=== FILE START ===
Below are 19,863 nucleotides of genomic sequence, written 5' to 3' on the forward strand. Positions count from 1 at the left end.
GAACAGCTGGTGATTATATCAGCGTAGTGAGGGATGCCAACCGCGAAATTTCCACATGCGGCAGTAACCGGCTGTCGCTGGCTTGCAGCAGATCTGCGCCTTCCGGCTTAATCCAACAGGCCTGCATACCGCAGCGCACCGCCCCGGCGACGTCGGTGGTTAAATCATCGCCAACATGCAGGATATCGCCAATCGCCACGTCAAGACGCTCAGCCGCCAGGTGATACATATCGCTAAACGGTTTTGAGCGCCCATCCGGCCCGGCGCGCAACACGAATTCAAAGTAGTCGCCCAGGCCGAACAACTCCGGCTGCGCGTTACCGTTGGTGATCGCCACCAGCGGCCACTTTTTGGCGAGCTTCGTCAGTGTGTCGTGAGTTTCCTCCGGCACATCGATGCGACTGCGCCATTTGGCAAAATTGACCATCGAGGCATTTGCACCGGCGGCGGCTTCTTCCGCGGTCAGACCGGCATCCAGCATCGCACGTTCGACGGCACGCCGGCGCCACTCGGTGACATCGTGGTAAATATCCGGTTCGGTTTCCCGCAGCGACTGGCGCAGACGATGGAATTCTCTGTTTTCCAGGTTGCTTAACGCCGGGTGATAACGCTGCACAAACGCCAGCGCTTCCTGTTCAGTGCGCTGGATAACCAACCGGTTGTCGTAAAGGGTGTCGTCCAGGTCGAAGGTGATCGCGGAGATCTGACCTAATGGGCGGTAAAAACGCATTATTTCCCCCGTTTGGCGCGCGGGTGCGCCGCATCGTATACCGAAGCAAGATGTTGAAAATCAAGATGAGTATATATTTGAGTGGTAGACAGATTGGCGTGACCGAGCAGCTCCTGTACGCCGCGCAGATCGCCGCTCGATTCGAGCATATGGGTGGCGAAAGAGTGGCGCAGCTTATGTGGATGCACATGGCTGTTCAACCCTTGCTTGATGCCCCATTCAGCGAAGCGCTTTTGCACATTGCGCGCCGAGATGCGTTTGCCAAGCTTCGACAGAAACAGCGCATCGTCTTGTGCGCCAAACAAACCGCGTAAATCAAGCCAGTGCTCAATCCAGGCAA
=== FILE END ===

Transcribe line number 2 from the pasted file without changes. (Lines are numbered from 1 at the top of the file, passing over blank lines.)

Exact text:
GAACAGCTGGTGATTATATCAGCGTAGTGAGGGATGCCAACCGCGAAATTTCCACATGCGGCAGTAACCGGCTGTCGCTGGCTTGCAGCAGATCTGCGCCTTCCGGCTTAATCCAACAGGCCTGCATACCGCAGCGCACCGCCCCGGCGACGTCGGTGGTTAAATCATCGCCAACATGCAGGATATCGCCAATCGCCACGTCAAGACGCTCAGCCGCCAGGTGATACATATCGCTAAACGGTTTTGAGCGCCCATCCGGCCCGGCGCGCAACACGAATTCAAAGTAGTCGCCCAGGCCGAACAACTCCGGCTGCGCGTTACCGTTGGTGATCGCCACCAGCGGCCACTTTTTGGCGAGCTTCGTCAGTGTGTCGTGAGTTTCCTCCGGCACATCGATGCGACTGCGCCATTTGGCAAAATTGACCATCGAGGCATTTGCACCGGCGGCGGCTTCTTCCGCGGTCAGACCGGCATCCAGCATCGCACGTTCGACGGCACGCCGGCGCCACTCGGTGACATCGTGGTAAATATCCGGTTCGGTTTCCCGCAGCGACTGGCGCAGACGATGGAATTCTCTGTTTTCCAGGTTGCTTAACGCCGGGTGATAACGCTGCACAAACGCCAGCGCTTCCTGTTCAGTGCGCTGGATAACCAACCGGTTGTCGTAAAGGGTGTCGTCCAGGTCGAAGGTGATCGCGGAGATCTGACCTAATGGGCGGTAAAAACGCATTATTTCCCCCGTTTGGCGCGCGGGTGCGCCGCATCGTATACCGAAGCAAGATGTTGAAAATCAAGATGAGTATATATTTGAGTGGTAGACAGATTGGCGTGACCGAGCAGCTCCTGTACGCCGCGCAGATCGCCGCTCGATTCGAGCATATGGGTGGCGAAAGAGTGGCGCAGCTTATGTGGATGCACATGGCTGTTCAACCCTTGCTTGATGCCCCATTCAGCGAAGCGCTTTTGCACATTGCGCGCCGAGATGCGTTTGCCAAGCTTCGACAGAAACAGCGCATCGTCTTGTGCGCCAAACAAACCGCGTAAATCAAGCCAGTGCTCAATCCAGGCAA